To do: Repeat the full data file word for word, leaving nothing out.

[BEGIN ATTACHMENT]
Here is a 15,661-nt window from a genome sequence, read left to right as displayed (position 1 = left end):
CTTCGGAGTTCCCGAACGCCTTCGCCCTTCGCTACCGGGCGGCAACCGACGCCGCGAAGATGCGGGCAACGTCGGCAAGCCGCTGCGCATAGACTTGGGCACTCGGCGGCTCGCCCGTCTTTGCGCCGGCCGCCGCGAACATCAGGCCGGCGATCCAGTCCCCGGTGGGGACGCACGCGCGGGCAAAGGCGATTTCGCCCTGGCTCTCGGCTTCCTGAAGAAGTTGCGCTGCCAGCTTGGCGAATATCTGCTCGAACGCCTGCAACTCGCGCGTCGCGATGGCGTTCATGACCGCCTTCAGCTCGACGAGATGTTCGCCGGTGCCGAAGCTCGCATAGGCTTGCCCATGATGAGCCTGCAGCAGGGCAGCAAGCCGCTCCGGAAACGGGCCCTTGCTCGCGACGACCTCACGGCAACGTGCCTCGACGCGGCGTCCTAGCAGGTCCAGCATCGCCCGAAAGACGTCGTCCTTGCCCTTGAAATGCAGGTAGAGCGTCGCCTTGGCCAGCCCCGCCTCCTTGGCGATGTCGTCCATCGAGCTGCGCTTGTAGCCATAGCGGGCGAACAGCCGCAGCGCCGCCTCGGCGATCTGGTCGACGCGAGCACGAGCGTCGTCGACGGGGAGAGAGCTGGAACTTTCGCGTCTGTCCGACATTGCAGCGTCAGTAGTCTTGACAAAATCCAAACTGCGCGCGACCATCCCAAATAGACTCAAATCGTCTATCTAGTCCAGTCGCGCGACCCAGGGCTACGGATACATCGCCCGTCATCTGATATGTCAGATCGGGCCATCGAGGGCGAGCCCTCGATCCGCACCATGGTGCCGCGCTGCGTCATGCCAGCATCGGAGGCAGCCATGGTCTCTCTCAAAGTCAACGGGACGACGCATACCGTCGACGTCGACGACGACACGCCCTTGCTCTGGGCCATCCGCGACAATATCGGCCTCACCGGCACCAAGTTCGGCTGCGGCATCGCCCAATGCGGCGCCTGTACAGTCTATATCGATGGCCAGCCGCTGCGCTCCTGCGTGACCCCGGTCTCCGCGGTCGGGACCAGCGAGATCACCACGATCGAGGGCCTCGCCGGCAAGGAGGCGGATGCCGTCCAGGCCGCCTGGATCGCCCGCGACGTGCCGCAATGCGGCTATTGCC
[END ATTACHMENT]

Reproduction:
Here is a 15,661-nt window from a genome sequence, read left to right as displayed (position 1 = left end):
CTTCGGAGTTCCCGAACGCCTTCGCCCTTCGCTACCGGGCGGCAACCGACGCCGCGAAGATGCGGGCAACGTCGGCAAGCCGCTGCGCATAGACTTGGGCACTCGGCGGCTCGCCCGTCTTTGCGCCGGCCGCCGCGAACATCAGGCCGGCGATCCAGTCCCCGGTGGGGACGCACGCGCGGGCAAAGGCGATTTCGCCCTGGCTCTCGGCTTCCTGAAGAAGTTGCGCTGCCAGCTTGGCGAATATCTGCTCGAACGCCTGCAACTCGCGCGTCGCGATGGCGTTCATGACCGCCTTCAGCTCGACGAGATGTTCGCCGGTGCCGAAGCTCGCATAGGCTTGCCCATGATGAGCCTGCAGCAGGGCAGCAAGCCGCTCCGGAAACGGGCCCTTGCTCGCGACGACCTCACGGCAACGTGCCTCGACGCGGCGTCCTAGCAGGTCCAGCATCGCCCGAAAGACGTCGTCCTTGCCCTTGAAATGCAGGTAGAGCGTCGCCTTGGCCAGCCCCGCCTCCTTGGCGATGTCGTCCATCGAGCTGCGCTTGTAGCCATAGCGGGCGAACAGCCGCAGCGCCGCCTCGGCGATCTGGTCGACGCGAGCACGAGCGTCGTCGACGGGGAGAGAGCTGGAACTTTCGCGTCTGTCCGACATTGCAGCGTCAGTAGTCTTGACAAAATCCAAACTGCGCGCGACCATCCCAAATAGACTCAAATCGTCTATCTAGTCCAGTCGCGCGACCCAGGGCTACGGATACATCGCCCGTCATCTGATATGTCAGATCGGGCCATCGAGGGCGAGCCCTCGATCCGCACCATGGTGCCGCGCTGCGTCATGCCAGCATCGGAGGCAGCCATGGTCTCTCTCAAAGTCAACGGGACGACGCATACCGTCGACGTCGACGACGACACGCCCTTGCTCTGGGCCATCCGCGACAATATCGGCCTCACCGGCACCAAGTTCGGCTGCGGCATCGCCCAATGCGGCGCCTGTACAGTCTATATCGATGGCCAGCCGCTGCGCTCCTGCGTGACCCCGGTCTCCGCGGTCGGGACCAGCGAGATCACCACGATCGAGGGCCTCGCCGGCAAGGAGGCGGATGCCGTCCAGGCCGCCTGGATCGCCCGCGACGTGCCGCAATGCGGCTATTGCC